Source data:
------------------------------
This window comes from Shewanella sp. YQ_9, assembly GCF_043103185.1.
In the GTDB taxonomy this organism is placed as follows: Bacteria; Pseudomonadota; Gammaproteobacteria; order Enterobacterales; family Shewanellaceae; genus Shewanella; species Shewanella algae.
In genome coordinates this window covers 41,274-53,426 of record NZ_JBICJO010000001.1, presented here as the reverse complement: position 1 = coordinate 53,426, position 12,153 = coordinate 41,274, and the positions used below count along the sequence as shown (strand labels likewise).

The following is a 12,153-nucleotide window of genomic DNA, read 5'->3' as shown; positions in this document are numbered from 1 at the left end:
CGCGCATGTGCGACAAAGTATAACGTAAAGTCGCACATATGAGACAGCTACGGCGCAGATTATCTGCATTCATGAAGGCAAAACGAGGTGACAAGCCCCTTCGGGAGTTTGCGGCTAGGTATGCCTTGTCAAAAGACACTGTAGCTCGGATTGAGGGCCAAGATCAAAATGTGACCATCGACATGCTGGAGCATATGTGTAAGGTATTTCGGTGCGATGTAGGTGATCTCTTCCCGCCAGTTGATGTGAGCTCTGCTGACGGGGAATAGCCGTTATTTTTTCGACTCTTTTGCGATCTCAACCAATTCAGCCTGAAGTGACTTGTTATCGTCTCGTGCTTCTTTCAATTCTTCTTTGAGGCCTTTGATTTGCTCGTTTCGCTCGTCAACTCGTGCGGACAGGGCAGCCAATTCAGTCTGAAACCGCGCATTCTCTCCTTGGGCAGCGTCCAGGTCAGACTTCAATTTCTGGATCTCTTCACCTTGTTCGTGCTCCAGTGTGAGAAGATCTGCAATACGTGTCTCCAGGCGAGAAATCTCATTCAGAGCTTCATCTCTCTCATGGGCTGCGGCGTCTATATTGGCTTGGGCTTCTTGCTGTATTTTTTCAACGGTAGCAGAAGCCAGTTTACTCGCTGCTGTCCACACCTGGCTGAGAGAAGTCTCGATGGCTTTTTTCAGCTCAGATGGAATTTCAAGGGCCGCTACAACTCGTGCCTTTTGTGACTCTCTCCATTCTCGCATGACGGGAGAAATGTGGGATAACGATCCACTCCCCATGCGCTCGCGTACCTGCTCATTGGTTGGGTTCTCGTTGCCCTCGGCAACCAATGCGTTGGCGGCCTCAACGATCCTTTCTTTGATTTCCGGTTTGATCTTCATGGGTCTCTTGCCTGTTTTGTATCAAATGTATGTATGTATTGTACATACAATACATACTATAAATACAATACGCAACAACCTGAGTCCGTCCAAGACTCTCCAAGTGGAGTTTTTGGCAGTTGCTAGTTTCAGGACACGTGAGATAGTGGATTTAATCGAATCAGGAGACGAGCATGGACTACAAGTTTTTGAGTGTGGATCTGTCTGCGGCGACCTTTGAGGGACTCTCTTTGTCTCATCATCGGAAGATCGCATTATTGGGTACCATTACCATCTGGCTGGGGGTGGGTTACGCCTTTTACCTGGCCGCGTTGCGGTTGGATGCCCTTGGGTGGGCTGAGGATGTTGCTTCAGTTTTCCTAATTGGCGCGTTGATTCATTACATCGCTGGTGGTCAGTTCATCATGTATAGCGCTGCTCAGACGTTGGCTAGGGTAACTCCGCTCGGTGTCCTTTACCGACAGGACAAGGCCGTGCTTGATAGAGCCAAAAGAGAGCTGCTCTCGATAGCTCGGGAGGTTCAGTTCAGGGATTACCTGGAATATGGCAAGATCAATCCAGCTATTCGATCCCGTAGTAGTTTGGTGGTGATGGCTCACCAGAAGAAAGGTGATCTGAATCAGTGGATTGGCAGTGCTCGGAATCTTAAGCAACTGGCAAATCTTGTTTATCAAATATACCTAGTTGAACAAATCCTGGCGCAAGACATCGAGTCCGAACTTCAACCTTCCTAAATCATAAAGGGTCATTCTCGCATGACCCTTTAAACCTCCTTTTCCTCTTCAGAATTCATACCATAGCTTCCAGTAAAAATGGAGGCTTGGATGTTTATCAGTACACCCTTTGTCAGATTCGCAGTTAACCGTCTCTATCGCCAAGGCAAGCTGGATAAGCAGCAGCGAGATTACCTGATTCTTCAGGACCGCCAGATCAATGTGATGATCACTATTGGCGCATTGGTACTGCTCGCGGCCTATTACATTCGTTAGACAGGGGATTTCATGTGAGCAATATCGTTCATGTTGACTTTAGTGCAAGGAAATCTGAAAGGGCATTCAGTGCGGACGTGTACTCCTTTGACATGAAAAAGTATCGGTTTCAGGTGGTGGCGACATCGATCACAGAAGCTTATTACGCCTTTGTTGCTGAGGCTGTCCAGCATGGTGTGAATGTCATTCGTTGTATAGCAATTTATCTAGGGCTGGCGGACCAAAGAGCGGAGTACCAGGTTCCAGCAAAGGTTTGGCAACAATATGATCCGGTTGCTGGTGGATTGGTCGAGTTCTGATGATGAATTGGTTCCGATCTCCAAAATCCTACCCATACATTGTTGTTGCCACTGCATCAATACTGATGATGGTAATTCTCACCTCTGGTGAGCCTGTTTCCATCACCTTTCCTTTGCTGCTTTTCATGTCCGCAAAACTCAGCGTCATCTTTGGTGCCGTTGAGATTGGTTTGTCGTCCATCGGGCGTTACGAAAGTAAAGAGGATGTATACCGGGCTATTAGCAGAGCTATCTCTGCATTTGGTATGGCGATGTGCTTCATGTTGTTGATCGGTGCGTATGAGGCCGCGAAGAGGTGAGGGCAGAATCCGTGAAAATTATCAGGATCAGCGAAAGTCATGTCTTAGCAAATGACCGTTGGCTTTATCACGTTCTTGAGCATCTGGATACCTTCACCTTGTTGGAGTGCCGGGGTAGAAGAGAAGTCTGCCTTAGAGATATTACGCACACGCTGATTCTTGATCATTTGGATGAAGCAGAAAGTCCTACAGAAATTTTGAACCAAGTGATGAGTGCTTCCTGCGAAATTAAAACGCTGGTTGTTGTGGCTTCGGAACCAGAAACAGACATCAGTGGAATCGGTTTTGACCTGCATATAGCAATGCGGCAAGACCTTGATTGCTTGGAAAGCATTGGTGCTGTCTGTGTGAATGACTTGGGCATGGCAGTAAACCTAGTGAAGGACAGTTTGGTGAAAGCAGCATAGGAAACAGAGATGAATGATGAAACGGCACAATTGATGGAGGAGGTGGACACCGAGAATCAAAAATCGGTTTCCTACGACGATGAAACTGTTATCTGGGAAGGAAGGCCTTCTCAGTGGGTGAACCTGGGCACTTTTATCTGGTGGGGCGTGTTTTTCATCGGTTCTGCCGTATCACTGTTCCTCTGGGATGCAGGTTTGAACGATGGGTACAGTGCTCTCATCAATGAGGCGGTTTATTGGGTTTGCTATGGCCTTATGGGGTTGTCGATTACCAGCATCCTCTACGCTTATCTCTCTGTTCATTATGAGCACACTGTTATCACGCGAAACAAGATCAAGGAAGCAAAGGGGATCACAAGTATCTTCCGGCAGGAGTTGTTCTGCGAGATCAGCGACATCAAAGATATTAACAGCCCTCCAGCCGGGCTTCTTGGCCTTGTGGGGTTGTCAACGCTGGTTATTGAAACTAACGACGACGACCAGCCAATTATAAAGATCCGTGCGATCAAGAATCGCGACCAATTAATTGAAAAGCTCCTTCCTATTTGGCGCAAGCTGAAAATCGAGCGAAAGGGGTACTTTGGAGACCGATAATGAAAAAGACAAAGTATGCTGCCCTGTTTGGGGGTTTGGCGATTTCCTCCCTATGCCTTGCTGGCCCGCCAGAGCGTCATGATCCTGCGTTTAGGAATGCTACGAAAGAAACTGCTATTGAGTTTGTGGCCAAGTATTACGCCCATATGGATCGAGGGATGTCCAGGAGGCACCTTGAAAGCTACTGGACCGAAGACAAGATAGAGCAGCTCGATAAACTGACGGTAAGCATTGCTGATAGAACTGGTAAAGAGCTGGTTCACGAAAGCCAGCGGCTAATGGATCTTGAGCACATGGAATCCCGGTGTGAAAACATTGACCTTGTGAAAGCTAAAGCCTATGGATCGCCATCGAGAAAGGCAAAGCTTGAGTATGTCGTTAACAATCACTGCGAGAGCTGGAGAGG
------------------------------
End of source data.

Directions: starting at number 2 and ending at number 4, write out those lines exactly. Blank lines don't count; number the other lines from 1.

In the GTDB taxonomy this organism is placed as follows: Bacteria; Pseudomonadota; Gammaproteobacteria; order Enterobacterales; family Shewanellaceae; genus Shewanella; species Shewanella algae.
In genome coordinates this window covers 41,274-53,426 of record NZ_JBICJO010000001.1, presented here as the reverse complement: position 1 = coordinate 53,426, position 12,153 = coordinate 41,274, and the positions used below count along the sequence as shown (strand labels likewise).

The following is a 12,153-nucleotide window of genomic DNA, read 5'->3' as shown; positions in this document are numbered from 1 at the left end: